Public Charge Task Force
The Trump administration has issued a proposed regulation that expands the definition of “public charge” and puts the health and well-being of immigrant families at risk. The long-anticipated rule was published in the Federal Register on October 10, which starts the 60-day comment period for the public to provide feedback. The new rule would force immigrant families to choose between basic needs like health care and keeping their loved ones together.
We call on the administration to rescind this proposal and to ensure that the patients and families we serve are not put at risk. We urge the public to join us in taking action by submitting comments and opposing this harmful rule at:
Public Charge Resources
Why Health Centers Oppose Public Charge
As representatives of America’s health centers and the 28 million patients they serve, we work to ensure access to quality and affordable health care for all in need. The health center model and mission is to ensure access to affordable health care so that all individuals can contribute to their communities and reach their full potential. As currently drafted, this proposed rule is in direct contrast to this mission.
- Joint Statement of America’s Health Centers Opposing Public Charge Proposal (October 10, 2018)
- Remarks to OMB on Impact Of Proposed Public Charge Rule (June 29, 2018).
- Impact calculator to (1) estimate the number of patients impacted and (2) potential loss of revenue if they disenroll from Medicaid and other health coverage: Public Charge Impact Calculator (Asian Health Services – last updated March 12, 2018)
What to Say to Patients About Public Charge
- Things to Keep in Mind When Talking with Immigrant Families (National Immigrant Law Center)
- FAQ in English and Multiple Asian languages (Asian Health Services): English, Chinese, Korean, Tagalog, Vietnamese
- Community Fact Sheet in English and Multiple Asian languages (Asian Services in Action-International Community Health Center): English, Arabic, Chinese, Hindi, Korean, Tagalog
Tips and Tools for Submitting Public Comments
The public has until December 10 to submit comments on the proposed changes to public charge regulation. Numbers count and so does the quality of the comments. Here are tips and tools for submitting comments:
- Submitting Effective Comments (Regulations.gov)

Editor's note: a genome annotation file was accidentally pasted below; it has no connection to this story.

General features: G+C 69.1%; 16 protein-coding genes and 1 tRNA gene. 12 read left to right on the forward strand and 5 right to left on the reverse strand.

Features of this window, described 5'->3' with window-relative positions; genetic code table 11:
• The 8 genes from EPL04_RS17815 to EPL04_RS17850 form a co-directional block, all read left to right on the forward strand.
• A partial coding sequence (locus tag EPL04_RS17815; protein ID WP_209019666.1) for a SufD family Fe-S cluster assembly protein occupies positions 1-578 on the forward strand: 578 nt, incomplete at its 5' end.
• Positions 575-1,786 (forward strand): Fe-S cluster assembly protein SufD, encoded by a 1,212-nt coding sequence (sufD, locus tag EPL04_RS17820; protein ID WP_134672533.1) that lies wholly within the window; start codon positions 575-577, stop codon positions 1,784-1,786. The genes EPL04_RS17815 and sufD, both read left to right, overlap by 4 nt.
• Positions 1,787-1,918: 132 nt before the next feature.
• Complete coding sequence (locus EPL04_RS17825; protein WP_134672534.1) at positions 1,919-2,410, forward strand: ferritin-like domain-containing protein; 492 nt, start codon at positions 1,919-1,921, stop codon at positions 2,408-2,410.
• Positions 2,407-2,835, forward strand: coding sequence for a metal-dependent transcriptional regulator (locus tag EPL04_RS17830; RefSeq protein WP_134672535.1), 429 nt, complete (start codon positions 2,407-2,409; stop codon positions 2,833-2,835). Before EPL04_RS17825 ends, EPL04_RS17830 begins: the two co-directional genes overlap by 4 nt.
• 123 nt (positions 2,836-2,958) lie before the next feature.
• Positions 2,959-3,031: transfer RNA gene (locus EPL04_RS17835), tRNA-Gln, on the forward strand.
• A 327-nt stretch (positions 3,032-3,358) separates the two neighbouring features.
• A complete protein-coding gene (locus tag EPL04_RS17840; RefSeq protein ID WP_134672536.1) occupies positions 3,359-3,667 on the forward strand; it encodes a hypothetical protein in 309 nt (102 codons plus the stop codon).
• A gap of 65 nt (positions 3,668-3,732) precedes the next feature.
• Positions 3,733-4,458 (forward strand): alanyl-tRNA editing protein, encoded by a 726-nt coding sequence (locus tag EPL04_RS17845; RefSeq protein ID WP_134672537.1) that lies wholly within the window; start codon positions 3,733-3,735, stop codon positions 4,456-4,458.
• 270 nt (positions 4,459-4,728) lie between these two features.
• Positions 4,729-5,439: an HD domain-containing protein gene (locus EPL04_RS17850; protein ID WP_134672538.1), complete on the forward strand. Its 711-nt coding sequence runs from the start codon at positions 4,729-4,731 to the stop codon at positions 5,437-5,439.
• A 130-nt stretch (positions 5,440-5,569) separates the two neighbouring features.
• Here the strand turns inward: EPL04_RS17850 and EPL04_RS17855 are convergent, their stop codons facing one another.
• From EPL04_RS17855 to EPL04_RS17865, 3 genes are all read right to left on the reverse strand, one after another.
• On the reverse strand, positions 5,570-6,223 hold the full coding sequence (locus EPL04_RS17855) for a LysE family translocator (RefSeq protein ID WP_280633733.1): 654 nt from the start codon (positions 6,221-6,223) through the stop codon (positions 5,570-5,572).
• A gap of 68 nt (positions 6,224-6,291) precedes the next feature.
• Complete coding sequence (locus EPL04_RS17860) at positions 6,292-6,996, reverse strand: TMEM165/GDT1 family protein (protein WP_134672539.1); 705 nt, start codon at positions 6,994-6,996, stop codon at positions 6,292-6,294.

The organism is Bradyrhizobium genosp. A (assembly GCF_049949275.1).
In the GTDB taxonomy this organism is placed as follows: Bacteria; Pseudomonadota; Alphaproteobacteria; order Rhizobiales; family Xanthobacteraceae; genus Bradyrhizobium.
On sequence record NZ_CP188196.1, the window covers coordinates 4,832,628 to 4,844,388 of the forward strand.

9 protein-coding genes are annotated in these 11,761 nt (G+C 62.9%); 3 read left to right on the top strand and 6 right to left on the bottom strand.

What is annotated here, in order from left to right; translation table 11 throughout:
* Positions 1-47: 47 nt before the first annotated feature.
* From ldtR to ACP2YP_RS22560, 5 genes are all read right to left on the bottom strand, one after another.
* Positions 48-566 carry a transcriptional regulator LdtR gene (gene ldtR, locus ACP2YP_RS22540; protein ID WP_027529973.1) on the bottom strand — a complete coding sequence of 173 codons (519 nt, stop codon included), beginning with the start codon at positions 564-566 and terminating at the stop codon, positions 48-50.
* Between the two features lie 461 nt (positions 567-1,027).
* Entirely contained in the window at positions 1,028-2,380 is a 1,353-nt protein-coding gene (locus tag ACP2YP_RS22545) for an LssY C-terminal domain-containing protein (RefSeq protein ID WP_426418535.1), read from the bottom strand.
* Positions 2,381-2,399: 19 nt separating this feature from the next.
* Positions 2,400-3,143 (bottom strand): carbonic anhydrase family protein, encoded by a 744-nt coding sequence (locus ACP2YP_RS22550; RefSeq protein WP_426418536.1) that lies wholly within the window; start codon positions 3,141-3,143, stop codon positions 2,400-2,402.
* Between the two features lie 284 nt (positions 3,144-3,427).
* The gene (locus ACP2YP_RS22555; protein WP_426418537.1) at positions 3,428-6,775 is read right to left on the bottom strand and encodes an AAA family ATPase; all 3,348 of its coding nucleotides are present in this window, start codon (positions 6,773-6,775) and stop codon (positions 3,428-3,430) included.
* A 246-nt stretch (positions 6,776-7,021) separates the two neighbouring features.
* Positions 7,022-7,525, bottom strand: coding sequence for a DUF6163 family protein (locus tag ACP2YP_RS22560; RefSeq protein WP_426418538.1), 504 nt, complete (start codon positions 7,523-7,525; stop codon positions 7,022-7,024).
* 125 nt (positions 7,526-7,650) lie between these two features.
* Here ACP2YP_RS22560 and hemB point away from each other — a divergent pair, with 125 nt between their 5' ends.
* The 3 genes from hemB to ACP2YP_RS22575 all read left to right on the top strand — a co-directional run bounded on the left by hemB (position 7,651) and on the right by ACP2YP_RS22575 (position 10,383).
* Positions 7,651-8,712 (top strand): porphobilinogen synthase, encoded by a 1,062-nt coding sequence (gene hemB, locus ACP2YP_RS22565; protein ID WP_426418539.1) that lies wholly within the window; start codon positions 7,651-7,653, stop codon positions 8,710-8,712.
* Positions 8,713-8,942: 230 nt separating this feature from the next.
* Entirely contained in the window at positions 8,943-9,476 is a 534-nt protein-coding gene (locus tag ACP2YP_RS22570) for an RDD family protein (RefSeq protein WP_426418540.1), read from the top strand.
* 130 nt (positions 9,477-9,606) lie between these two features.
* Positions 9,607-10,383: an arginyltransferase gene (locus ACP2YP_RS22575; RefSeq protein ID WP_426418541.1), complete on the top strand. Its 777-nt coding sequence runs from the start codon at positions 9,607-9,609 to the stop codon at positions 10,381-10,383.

- Taking the Mystery Out of Filing Comments on Proposed Rules (National Council of Non-Profits)
- How to Comment on a Rule (Center for Effective Government)
- Comment form in English and Chinese (North East Medical Services)
- Comment postcards in English and multiple Asian languages (Asian Health Services): English, Burmese, Chinese, Khmer, Korean, Mongolian, Tagalog, Vietnamese
- AANHPI-Serving Health Center Template for Organizations (AAPCHO)
- AANHPI Comment Template for Organizations (APIAHF, AAPCHO, Asian Health Services)
Operational Readiness for Health Centers
- Creating a Safe Space at Your Health Center (AAPCHO – September 18, 2017)
- Immigration Sample Policies and Procedures for Health Centers (California Primary Care Association – January 29, 2018) – Six sample policies and procedures for health centers to prepare for the unlikely possibility of an immigration raid.
- Know Your Rights Red Cards (Immigrant Legal Resource Center) – All people in the United States, regardless of immigration status, have certain rights and protections under the U.S. Constitution. These cards can be distributed to remind us of our rights in situations such as when ICE agents go to a home.
- Know Your Rights Resources (Asian Americans Advancing Justice – Atlanta – last updated August 3, 2017) – Resources in 22 languages
Other Handy Resources
- Infographic: Public Charge is an Attack on AAPI Families (APIAHF, AAPCHO, Asian Health Services)
- Infographic: What is Public Charge? (PIVOT)
Working Together to Oppose Public Charge
AAPCHO works with its member Public Charge Task Force to advocate against any threats to the health and well-being of Asian American, Native Hawaiian, Pacific Islander and other vulnerable communities served at community health centers that would be disproportionately impacted by detrimental changes to public charge policy.
AAPCHO is also a member of multiple coalitions united in opposition to public charge:
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